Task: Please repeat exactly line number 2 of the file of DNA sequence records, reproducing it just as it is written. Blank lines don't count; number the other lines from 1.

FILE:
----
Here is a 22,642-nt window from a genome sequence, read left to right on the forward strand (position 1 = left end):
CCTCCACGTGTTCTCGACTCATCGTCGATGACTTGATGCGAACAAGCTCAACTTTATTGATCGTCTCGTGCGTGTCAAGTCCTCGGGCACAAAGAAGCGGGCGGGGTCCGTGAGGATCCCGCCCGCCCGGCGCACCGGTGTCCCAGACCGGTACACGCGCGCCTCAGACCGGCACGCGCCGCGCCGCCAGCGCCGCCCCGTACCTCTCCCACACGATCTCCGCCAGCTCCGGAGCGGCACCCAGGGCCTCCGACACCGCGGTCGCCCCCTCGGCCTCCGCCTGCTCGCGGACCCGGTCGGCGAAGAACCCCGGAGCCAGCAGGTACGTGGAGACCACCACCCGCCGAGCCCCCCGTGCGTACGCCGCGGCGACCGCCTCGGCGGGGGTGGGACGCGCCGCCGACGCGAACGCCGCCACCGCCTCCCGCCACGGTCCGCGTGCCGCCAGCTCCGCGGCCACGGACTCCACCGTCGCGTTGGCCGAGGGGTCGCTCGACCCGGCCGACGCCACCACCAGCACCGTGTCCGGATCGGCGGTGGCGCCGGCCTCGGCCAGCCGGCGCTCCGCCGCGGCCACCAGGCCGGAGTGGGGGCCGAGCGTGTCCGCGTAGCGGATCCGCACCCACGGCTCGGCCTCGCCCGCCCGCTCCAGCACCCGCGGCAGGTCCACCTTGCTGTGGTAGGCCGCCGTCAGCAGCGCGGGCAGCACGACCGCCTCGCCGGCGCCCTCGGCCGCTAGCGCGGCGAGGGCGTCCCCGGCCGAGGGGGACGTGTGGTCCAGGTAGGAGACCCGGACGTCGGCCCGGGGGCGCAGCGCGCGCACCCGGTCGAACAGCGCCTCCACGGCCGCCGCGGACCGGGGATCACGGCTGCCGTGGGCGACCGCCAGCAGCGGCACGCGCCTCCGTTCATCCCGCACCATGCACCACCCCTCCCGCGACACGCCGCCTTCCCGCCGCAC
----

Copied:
CCTCCACGTGTTCTCGACTCATCGTCGATGACTTGATGCGAACAAGCTCAACTTTATTGATCGTCTCGTGCGTGTCAAGTCCTCGGGCACAAAGAAGCGGGCGGGGTCCGTGAGGATCCCGCCCGCCCGGCGCACCGGTGTCCCAGACCGGTACACGCGCGCCTCAGACCGGCACGCGCCGCGCCGCCAGCGCCGCCCCGTACCTCTCCCACACGATCTCCGCCAGCTCCGGAGCGGCACCCAGGGCCTCCGACACCGCGGTCGCCCCCTCGGCCTCCGCCTGCTCGCGGACCCGGTCGGCGAAGAACCCCGGAGCCAGCAGGTACGTGGAGACCACCACCCGCCGAGCCCCCCGTGCGTACGCCGCGGCGACCGCCTCGGCGGGGGTGGGACGCGCCGCCGACGCGAACGCCGCCACCGCCTCCCGCCACGGTCCGCGTGCCGCCAGCTCCGCGGCCACGGACTCCACCGTCGCGTTGGCCGAGGGGTCGCTCGACCCGGCCGACGCCACCACCAGCACCGTGTCCGGATCGGCGGTGGCGCCGGCCTCGGCCAGCCGGCGCTCCGCCGCGGCCACCAGGCCGGAGTGGGGGCCGAGCGTGTCCGCGTAGCGGATCCGCACCCACGGCTCGGCCTCGCCCGCCCGCTCCAGCACCCGCGGCAGGTCCACCTTGCTGTGGTAGGCCGCCGTCAGCAGCGCGGGCAGCACGACCGCCTCGCCGGCGCCCTCGGCCGCTAGCGCGGCGAGGGCGTCCCCGGCCGAGGGGGACGTGTGGTCCAGGTAGGAGACCCGGACGTCGGCCCGGGGGCGCAGCGCGCGCACCCGGTCGAACAGCGCCTCCACGGCCGCCGCGGACCGGGGATCACGGCTGCCGTGGGCGACCGCCAGCAGCGGCACGCGCCTCCGTTCATCCCGCACCATGCACCACCCCTCCCGCGACACGCCGCCTTCCCGCCGCAC